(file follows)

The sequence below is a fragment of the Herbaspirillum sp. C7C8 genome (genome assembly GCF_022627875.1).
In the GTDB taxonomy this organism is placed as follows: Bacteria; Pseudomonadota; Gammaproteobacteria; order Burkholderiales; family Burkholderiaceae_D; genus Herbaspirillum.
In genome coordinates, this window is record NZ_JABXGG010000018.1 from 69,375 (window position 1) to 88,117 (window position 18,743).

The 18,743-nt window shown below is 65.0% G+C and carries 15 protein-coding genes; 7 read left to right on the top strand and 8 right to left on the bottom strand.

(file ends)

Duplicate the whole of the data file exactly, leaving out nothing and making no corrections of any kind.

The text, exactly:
The sequence below is a fragment of the Herbaspirillum sp. C7C8 genome (genome assembly GCF_022627875.1).
In the GTDB taxonomy this organism is placed as follows: Bacteria; Pseudomonadota; Gammaproteobacteria; order Burkholderiales; family Burkholderiaceae_D; genus Herbaspirillum.
In genome coordinates, this window is record NZ_JABXGG010000018.1 from 69,375 (window position 1) to 88,117 (window position 18,743).

The 18,743-nt window shown below is 65.0% G+C and carries 15 protein-coding genes; 7 read left to right on the top strand and 8 right to left on the bottom strand.